“For the Lord, does not see as man sees for man looks at the outward appearance, but the Lord looks at the heart.!” (1 Sam. 16:7b).
One of the worst human impairments is the failure to see or more bluntly put blindness. We all like to see or desires to see things around us and even beyond us; we are in fact committed “seers.” We could recall that one of our brothers in faith, Thomas the apostle, insisted that unless he sees the pierced hands and side of the risen Lord, he would not believe the Easter story of resurrection (John 20:25). Hence the enduring statement “seeing is believing.” However, with God, the reverse is the case “believing is seeing.”
This fourth Sunday of Lent also called laetare (rejoice) Sunday introduces us to a distinction between human sight and divine insight. Put in another way; we are set to know that beyond the physical sight there is a divine insight which is the enduring vision of reality.
In the First Reading (1 Sam 16:1b, 6-7, 10-13a), God sent Samuel to anoint another king in place of Saul. Why? Saul was made a king to lead the people of Israel when they asked for a king to lead them like other tribes. (1 Sam.10:17-25). God rejected Saul when he disobeyed God on a very important instruction of destroying the Amalekites and sparing nothing; human or animal (1 Sam 15:1ff). The quick lesson here is that nobody is indispensable before God. Disobedience could cost us divine appointments.
Samuel went to the house of Jesse as God directed him, but he walked into the household with a human sight. Somewhere I read that we walk by faith, not by sight (2 Cor.5:7). The consequence of walking by human sight was that Samuel mistook Eliab, the tall and handsome son of Jesse, as the one God has appointed to replace Saul. All the other sons of Jesse could not pass for the new king. But God’s divine insight was beyond the sight of Samuel and his host Jesse, who seemed to have forgotten that he has another son who was at his duty post away from home.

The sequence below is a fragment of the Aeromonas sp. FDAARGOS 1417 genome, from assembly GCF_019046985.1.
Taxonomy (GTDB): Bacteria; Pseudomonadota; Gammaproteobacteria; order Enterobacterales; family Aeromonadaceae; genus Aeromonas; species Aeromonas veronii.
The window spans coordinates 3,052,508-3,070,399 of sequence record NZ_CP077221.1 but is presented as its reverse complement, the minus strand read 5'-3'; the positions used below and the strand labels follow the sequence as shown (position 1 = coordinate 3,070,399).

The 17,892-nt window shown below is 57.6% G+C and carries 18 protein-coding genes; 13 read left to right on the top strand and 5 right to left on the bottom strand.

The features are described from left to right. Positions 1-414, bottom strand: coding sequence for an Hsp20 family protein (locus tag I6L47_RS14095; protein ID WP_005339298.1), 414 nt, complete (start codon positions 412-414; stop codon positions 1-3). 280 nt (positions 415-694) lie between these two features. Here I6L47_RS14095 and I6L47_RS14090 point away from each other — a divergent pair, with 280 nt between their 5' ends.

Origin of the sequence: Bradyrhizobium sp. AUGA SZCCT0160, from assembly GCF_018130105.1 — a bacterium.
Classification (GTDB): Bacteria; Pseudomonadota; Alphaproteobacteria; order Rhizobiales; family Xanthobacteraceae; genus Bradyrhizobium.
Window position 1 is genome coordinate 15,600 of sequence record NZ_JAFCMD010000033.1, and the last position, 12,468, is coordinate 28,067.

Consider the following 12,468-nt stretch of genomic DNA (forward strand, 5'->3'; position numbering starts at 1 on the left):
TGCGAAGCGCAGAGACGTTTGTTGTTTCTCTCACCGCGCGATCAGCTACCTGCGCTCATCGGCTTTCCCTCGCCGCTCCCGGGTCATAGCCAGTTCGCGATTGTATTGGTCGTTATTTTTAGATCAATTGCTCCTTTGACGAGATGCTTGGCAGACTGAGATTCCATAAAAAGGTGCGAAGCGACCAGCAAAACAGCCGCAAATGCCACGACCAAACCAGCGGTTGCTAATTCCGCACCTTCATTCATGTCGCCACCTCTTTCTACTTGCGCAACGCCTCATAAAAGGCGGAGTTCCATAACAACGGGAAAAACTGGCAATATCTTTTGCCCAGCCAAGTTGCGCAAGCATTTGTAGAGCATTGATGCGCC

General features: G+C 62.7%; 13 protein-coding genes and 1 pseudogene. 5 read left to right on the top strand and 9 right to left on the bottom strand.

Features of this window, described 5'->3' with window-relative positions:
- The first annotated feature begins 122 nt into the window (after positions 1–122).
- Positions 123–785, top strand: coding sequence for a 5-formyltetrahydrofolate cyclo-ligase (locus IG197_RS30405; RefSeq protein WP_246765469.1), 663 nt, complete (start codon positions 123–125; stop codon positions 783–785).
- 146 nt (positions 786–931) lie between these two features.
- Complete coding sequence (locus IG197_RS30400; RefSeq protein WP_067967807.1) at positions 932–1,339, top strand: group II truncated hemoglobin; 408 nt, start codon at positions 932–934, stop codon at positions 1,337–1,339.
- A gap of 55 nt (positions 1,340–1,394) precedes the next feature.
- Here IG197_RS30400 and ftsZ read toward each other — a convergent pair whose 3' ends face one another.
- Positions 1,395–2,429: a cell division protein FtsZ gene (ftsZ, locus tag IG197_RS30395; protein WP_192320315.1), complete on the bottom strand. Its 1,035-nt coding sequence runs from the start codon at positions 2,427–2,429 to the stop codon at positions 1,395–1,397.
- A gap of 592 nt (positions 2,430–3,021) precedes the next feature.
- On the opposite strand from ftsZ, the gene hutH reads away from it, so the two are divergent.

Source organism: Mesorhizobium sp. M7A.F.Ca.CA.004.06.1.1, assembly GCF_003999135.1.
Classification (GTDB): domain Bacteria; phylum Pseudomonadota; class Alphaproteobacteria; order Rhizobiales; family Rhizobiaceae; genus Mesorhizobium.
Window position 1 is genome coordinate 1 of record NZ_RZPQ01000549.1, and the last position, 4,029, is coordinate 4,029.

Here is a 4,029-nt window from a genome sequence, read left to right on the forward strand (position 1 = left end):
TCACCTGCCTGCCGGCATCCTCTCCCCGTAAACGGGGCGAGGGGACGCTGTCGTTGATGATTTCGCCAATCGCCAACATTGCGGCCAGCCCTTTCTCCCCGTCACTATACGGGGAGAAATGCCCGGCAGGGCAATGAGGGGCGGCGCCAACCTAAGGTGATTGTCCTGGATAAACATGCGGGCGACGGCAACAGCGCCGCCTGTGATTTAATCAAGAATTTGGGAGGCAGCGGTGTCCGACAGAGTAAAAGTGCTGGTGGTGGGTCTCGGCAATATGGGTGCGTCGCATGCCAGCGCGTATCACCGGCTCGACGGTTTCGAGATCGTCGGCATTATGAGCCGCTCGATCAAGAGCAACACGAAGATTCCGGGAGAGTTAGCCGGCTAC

God’s ways are strictly different from our ways, and his thoughts are above human thoughts (Isaiah 55:8-9); we can also add that is sight is different from our sight. While Samuel was looking at the physical features, God was looking at the spiritual deposits. While Samuel was walking by sight, God was walking by insight.
The visiting man of God waited until David returned from his duty post and anointed him in the presence of his father and his brothers. There is a divine assurance in your life today that God’s favors will seek after you and wait for you. It does not matter how long it takes and wherever you are. Your blessings will still come to you.
In the Gospel Reading today (John 9:1-41) our Lord Jesus Christ healed a man that was born blind. First, there was an argument over the man’s situation; whether it was because of his sins or those of his parents. Our Lord’s answer to the puzzle may have shocked everyone. Simply put, the man’s blindness was to give glory to God (that the works of God might be visible through him).
The description of the man’s situation tells us that some of our challenges and problems exist to glorify God. Yes! It means that the situation will end to the glory and praise of God and the events that followed the healing showed this very well.